Installation view
Installation view
Luzie Meyer, Period Piece, 2021
P Staff, Eat Clean Ass Only, 2021
Nat Marcus, The Velvet Sound (I) + (II), 2022
P Staff, Ancient & Celibate, 2021, installation view
P Staff, Ancient & Celibate, 2021
Sofia Restorp. Installation view
Sofia Restorp. Installation view
Sofia Restorp, Crater, 2022
Storm de Hirsch, Third Eye Butterfly, 1968, installation view
Storm de Hirsch, Third Eye Butterfly, 1968
Storm de Hirsch, Third Eye Butterfly, 1968
Storm de Hirsch, Third Eye Butterfly, 1968

By using rhythmized imagery that incorporates colors, stenciled shapes, and sound into an audiovisual continuum, de Hirsch evokes an experience which relies on the interrelationship of sensory modalities. Following this idea of a multilayered perception of the world and tracing the interconnectedness of language, music and film young international artists Nat Marcus (lives and works in Berlin), Luzie Meyer (1990, lives and works in Berlin), Sofia Restorp (1986, lives and works in Berlin) and P Staff (1987, lives and work in Los Angeles and London) were invited.

The idea of being transported into other states of reality emphasized by the pieces present in the show continues in the design of the conventional exhibition space of Mint and is characterized by the work of lighting designer Ines Bartl. Together with the curator, she came up with a concept for the corridors and places of transition for the light situations inspired by the color spectrum from Third Eye Butterfly.

In the exhibition, not only light is used to mark the places of transition, but also the medium of language emerges through various works to describe transformative processes: the audio work Period Piece (2021) by Luzie Meyer for example playfully explores the manifold meaning of the word period that is used to describe how bodies, language and time are regulated. Similar to Meyer’s work, Nat Marcus who produced two new fabric pieces The Velvet Sound (I) and The Velvet Sound (II) (2022) which on their surface are layering graphics, paint and text as well as P. Staff’s poems displayed on hologram fans, engage the idea of multiple, fluid meanings of words to talk about bodies that encounter themselves in transitory states. Sofia Restorp’s newly created drawings, on the other hand, return to a purely visual world, but are thoroughly poetic due to the ambiguous surrealistic interiors that are depicted. Rather than dwelling on the surface her pieces can be characterized by the idea of a reflective looking inward.

Third Eye Butterfly can be seen as an attempt to reflect on Storm de Hirsch’s psychedelic view of the world and how surpassing common notions of what reality is, is more relevant than ever to artists working in the here and now.

Curator: Cathrin Mayer

Cathrin Mayer (b. 1988 Vienna) is currently the associate curator at HALLE FÜR KUNST Steiermark (Graz, AT). Until 2020, she was curator at KW Institute for Contemporary Art in Berlin. In addition to her curatorial work, she teaches regularly and is holding a guest professorship for curatorial studies at The University of Art and Design Linz (AT).

Anything Happens Here

Beatrice Gibson
Britt-Ingrid Persson (BIP)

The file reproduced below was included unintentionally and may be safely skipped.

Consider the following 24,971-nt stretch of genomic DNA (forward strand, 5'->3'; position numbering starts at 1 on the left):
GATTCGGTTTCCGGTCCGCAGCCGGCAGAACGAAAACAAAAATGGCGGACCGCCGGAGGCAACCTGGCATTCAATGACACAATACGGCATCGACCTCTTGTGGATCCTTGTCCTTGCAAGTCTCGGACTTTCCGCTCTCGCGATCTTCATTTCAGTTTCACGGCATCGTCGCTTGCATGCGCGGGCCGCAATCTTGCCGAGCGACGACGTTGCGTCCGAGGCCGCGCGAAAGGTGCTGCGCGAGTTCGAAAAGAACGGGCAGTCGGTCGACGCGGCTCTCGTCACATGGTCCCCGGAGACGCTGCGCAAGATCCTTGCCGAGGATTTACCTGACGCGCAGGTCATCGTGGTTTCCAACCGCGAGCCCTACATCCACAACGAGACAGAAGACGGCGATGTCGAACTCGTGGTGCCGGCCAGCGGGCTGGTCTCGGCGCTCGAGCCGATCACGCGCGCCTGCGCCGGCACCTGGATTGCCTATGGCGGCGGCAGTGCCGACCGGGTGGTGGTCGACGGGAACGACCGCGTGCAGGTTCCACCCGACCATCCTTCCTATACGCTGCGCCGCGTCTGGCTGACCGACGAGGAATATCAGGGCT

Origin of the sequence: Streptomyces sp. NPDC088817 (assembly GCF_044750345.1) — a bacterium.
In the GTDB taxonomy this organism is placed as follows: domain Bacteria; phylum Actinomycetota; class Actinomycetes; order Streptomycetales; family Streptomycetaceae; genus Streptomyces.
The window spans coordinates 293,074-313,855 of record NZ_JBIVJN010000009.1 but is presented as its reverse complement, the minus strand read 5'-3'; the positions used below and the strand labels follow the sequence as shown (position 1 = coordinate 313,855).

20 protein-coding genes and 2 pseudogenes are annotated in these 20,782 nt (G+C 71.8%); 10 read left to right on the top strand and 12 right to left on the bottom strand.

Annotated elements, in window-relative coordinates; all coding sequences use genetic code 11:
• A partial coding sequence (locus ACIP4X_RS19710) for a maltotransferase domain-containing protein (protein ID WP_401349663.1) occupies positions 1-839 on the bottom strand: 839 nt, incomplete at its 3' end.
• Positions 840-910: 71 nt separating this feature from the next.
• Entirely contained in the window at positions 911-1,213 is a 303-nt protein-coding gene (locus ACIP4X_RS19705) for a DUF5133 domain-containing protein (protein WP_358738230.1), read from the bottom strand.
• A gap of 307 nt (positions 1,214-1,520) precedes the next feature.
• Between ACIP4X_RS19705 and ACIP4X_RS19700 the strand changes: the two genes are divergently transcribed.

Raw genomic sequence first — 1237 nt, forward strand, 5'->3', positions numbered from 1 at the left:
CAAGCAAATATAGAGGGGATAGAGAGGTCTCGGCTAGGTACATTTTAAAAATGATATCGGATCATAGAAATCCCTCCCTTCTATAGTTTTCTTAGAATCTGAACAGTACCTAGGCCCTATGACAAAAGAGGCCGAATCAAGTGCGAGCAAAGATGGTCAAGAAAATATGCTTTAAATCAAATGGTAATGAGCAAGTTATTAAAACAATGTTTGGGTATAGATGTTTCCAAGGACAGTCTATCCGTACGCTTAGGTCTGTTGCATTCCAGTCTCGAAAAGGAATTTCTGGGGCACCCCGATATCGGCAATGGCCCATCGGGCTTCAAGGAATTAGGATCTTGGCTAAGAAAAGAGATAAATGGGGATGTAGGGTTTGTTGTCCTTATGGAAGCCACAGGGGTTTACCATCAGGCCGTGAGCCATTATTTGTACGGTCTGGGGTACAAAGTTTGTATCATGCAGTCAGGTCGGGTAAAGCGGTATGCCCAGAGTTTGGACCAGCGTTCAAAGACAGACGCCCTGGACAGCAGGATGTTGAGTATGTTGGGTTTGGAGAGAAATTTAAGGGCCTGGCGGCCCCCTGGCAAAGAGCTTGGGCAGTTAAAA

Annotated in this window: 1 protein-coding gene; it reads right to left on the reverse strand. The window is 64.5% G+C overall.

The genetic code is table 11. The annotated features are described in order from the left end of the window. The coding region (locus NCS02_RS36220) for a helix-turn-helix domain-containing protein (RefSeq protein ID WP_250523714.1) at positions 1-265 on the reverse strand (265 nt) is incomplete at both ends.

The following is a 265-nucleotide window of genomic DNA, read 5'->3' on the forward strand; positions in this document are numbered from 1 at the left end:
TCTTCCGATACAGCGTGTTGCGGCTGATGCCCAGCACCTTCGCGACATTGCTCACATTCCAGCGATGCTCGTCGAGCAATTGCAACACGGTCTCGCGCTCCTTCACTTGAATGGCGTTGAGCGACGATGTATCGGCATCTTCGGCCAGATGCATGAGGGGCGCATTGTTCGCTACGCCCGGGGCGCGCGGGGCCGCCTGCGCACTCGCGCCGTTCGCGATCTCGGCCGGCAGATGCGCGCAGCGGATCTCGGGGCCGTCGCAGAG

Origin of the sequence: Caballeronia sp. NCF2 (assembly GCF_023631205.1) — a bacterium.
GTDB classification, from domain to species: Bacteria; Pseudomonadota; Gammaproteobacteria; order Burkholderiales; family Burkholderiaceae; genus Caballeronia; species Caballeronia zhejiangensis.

9.9–8.10 2022

Mint, ABF Stockholm, Sveavägen 41, Stockholm

In the room, two eggs are resting in a nest. In the same place, a drama unfolds. It is told through a dreamlike montage with a poodle, a beauty queen and two sisters who are not sisters in the roles. Here in this place, which is the exhibition, experiences and things are duplicated. Pregnant events without redemption. Anything could happen here. There is both anticipation and anxiety in the air.

The exhibition Anything happens here includes the acclaimed film Deux sœurs qui ne sont pas sœurs (Two Sisters Who Are Not Sisters), 2019, by British artist Beatrice Gibson (b. 1978 London) and sculptures by Britt-Ingrid Persson BIP (b. 1938 Stensele).

Britt-Ingrid Persson (BIP), Äggets och stråets minne (The Memory of the Egg and the Straw), 1991
Britt-Ingrid Persson (BIP), Äggets och stråets minne (The Memory of the Egg and the Straw), 1991
Britt-Ingrid Persson (BIP), Den begränsade ljusskretsen (The Limited Circle of Light), 1991
Beatrice Gibson, Deux sœurs qui ne sont pas sœurs, 2019. Installation image
Anything Happens Here, installation view

Movement Patterns

Chiara Bugatti

9.6–18.6 2022

Mint, ABF Stockholm, Sveavägen 41, Stockholm

Curator: Ingrid Svahn (International master’s program in Curating Art, Stockholm University)

The exhibition Movement Patterns explores the meeting between the body and the monument, the fragile and the eternal, movement and stillness, history and memory. 

Movement patterns can be something deeply personal, unique to each person. They can be seen from a distance – human activity as dots on a satellite image from above. They can be discerned throughout history – how the pendulum swings back and forth. They are found in materials – through sedimentation processes, marble can tell us what has slowly been created over time.

In her artistic practice, Chiara Bugatti examines materials that seems to have lost their main function. Through three works of sculpture, installation and video, she explores the memory of materials, their historical associations and narrative possibilities, such as allowing marble to break down to then re-emerge in perishable room installations, or possibly eternal forms. Sudden external influence, or slow decomposition processes, make visible the fragile and temporary in the constant and solid, when human movement is put in relation to a monumental stillness. One of the works in the exhibition is made in collaboration with artist Sebastian Moske and choreographer Alessandro Giaquinto.

Chiara Bugatti (Lecco, Italy) is a visual artist based in Stockholm. Bugatti holds a BFA from the Accademia di Belle Arti di Venezia (IT, 2014), an MFA from Umeå Academy of Fine Arts (SE, 2016) and a Postmaster from the Royal Institute of Art in Stockholm (SE, 2021). She was recently a grant holder at IASPIS (SE) and fellow at Akademie Schloss Solitude in Stuttgart (DE). She is part of the current exhibition Släpljus at the Carl Eldh studio museum, as well as the 15th Trienniale Kleinplastik Fellbach in Germany and her work has been exhibited in institutions across Europe.